The figures in the table show the relationship between the interest rates and the market value of the note. If the interest rate is 8%, the value of the note will exceed the par value. If it is at 10%, it will be at par value. And if the interest rate is at 12%, it will fall below the par value. These interest rates can be calculated quite easily with the right equations. However, determining the appropriate interest rate for a particular convertible note can be the most challenging part.

Applying a Discount Rate for Convertible Notes

Once the interest rate and market value is determined,a discount rate should be applied to find a more accurate convertible note valuation. This is normally determined after the appropriate valuations methods (income approach, asset-based approach, market approach) are used to find the value of the note.This discount rate will serve as a way to lower the valuation of the convertible note based on its risk and how it compares to other similar notes in the market.

A common way to find the discount rate for a convertible note valuation is through risk assessment, similar to other debt securities, by using a build up method starting with a risk free rate (US treasury securities) and applying various risk premiums depending on the bond.

The common risk factors for debt securities include:

  • Default risk: The risk that the borrower will not be able to pay back the interest or principal payments. The risk of default can be determined after analyzing the company’s financial statements to see if it can fund its outstanding convertible notes.
  • Interest rate risk: The risk that a change in interest rates in the market may reduce the value of the note. This creates an inverse relationship between the market rate of interest and the price of the note.
  • Reinvestment risk: The risk the note will be refinanced or called back. If interest rates decline, and the borrower refinances, calls back or pays off the loan (in accordance to the agreement), the note issuer is forced to reinvest at a lower interest rate.

These risks should be considered when finding the valuation for a convertible note. Often the most challenging part is quantifying each of these risks. On the bright side, there are a lot of sources of information online to help with finding the appropriate interest rates, such as the U.S. Treasury Department. They have rates for many instruments such as treasury securities, bank loans, corporate loans, and many others. In addition to this, credit rating agencies like Moody’s and Standard & Poor’s have bond rating reports that contain the interest rates for various instruments. Both of these can help with finding the right valuation.

Another thing to consider is the current market for interest rates, as this may affect the risks to consider. When forecasting future cash flows, consider building a forecasting model close to the predicted economic forecasts for the valuation. This may help in getting better figure in the end.

How to record Convertible Notes on Eqvista

If you are considering incorporating convertible notes for your company or have already issued them, you can record these on the Eqvista app. This will help you with organizing the details of these notes, and how they will ultimately affect your company’s cap table.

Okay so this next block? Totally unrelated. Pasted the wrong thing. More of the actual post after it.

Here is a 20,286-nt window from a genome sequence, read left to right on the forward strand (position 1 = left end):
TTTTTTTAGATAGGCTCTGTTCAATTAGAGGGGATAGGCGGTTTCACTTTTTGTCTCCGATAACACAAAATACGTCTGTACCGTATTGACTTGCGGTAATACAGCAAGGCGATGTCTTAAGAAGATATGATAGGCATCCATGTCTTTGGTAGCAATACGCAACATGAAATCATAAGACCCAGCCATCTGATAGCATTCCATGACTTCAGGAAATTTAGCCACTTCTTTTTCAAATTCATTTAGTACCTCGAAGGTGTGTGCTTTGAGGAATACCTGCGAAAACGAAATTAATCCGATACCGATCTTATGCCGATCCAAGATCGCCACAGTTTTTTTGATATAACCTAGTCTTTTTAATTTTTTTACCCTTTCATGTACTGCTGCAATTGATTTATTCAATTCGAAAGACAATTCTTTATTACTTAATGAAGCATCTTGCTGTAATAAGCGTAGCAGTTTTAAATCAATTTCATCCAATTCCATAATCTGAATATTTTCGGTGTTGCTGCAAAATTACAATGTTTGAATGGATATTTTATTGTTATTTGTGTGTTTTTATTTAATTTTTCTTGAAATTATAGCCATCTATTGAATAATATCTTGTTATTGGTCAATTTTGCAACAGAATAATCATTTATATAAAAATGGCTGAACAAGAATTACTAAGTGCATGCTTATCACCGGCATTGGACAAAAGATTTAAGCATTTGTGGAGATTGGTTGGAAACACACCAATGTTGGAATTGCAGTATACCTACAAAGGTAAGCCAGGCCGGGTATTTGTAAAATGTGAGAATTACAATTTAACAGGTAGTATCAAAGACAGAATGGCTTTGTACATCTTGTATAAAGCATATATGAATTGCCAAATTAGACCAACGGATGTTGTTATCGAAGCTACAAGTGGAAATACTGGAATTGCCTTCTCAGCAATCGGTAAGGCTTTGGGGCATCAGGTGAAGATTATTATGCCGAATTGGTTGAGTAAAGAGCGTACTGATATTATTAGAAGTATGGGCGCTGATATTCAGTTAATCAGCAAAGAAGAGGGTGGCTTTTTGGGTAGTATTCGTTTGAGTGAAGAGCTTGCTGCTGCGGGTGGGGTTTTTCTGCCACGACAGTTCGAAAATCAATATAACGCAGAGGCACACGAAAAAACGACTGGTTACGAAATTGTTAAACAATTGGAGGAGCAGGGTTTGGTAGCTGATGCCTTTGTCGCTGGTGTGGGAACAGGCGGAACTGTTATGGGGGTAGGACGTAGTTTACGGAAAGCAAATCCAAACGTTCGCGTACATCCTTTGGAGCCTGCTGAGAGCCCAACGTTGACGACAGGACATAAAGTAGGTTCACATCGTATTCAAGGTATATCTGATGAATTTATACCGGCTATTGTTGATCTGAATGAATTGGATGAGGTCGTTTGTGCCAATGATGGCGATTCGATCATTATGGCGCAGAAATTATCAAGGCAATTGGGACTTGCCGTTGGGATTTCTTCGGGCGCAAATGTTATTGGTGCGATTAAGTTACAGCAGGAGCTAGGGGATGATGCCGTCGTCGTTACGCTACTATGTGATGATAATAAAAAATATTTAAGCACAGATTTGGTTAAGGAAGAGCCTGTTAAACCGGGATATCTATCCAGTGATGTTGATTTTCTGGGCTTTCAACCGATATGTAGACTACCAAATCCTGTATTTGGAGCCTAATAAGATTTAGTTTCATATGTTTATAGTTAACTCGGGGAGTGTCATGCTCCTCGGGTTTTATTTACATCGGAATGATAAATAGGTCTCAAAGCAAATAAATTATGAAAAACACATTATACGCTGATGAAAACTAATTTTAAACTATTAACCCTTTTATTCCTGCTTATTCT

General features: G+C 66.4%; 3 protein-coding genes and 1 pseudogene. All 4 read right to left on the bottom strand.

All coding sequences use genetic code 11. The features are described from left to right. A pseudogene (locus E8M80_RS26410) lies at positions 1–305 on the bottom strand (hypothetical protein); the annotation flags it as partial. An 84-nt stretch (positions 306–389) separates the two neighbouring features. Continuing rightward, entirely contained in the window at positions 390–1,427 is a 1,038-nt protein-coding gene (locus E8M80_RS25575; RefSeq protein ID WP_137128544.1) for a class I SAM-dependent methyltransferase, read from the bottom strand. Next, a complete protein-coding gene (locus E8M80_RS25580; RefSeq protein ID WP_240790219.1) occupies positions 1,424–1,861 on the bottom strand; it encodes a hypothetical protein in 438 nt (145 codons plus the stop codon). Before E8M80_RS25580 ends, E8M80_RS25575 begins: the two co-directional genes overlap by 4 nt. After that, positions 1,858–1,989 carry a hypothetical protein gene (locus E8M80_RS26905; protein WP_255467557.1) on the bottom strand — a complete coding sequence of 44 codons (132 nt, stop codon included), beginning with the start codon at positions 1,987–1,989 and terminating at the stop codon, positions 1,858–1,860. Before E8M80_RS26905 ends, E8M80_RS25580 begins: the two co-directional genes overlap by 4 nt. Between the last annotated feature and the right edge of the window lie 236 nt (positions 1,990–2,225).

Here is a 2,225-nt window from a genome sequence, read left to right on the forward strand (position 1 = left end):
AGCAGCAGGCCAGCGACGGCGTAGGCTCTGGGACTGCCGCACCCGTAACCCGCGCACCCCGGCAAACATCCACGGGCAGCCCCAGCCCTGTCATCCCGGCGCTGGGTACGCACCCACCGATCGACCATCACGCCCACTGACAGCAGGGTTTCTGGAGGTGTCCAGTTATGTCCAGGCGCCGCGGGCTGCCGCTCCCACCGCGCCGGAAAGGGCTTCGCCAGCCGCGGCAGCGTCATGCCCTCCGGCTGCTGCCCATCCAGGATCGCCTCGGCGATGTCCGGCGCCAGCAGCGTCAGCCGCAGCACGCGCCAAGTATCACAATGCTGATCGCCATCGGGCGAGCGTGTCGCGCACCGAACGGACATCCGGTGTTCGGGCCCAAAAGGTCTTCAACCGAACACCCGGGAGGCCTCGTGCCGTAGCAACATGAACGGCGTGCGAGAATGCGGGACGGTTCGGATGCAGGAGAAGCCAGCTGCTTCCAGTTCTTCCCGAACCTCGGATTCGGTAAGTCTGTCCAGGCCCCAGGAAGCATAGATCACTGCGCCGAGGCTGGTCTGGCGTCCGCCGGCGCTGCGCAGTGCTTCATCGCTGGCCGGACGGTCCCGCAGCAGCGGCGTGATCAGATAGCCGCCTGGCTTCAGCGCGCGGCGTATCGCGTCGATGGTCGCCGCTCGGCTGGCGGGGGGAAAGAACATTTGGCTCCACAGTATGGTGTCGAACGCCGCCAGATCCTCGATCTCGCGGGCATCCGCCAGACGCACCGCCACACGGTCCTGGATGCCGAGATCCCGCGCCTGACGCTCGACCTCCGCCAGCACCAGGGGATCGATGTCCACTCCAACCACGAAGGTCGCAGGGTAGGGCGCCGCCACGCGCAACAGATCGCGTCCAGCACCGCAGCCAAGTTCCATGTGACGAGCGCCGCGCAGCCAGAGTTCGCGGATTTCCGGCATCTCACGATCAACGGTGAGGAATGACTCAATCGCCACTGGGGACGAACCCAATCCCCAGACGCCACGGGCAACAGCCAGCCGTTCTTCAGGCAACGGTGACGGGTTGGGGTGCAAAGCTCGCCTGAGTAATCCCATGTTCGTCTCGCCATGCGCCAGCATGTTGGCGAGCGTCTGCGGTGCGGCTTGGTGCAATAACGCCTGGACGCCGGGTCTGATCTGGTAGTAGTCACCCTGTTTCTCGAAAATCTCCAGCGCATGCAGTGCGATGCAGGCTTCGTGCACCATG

Once you login to your account on Eqvista, head over to the “convertible instruments” section on the side menu under “Securities”. Once there, click on “issue instrument” to record your convertible note.

Valuation of Convertible Notes-2

The first page for issuing convertible notes will contain all the basic information, such as: the instrument holder, the convertible note name, issue date and Note Type. It’s important to specify which type of note you are issuing, as these will differ based on their interest rates.

You will also enter in the principal amount (total amount of the note), interest rate, maturity date, and accrual frequency of the interest, as below:

Valuation of Convertible Notes-3

After you have entered in the basic details of the note, you will also have to add in how this note converts to shares. This will include: which type of shares the notes converts too, the conversion trigger amount (minimum value of the company before converting to shares), valuation cap (maximum amount of the company value for calculating the number of shares to convert to), early exit multiple (multiplier of principal upon conversion) and the conversion discount(discount on the share price).

These terms for how the note converts to shares should be outlined in the agreement of the convertible note, as it will affect the convertible note valuation in the end.

Valuation of Convertible Notes-4

Once the convertible note is created, the details of the note will appear on the app as below.

Valuation of Convertible Notes-1

Later on, you can explore other options such as converting the notes to shares, or canceling the note in case it expires.

Visit our support page to learn more on how to create a convertible note on Eqvista.

Conclusion

In this article we have covered the many factors that go into a convertible note valuation and how to create one on the Eqvista App. These types of debt instruments can be crucial for growing your company and getting the necessary funds to expand.

Remember once you have set the dividend rate on your convertible notes, you should also take into account the other factors that can affect the valuation, such as the discount rate and valuation cap.

If you are looking for more information on convertible notes or have questions on how to create on on our app, let us know. You can also manage all your company shares on our App as well.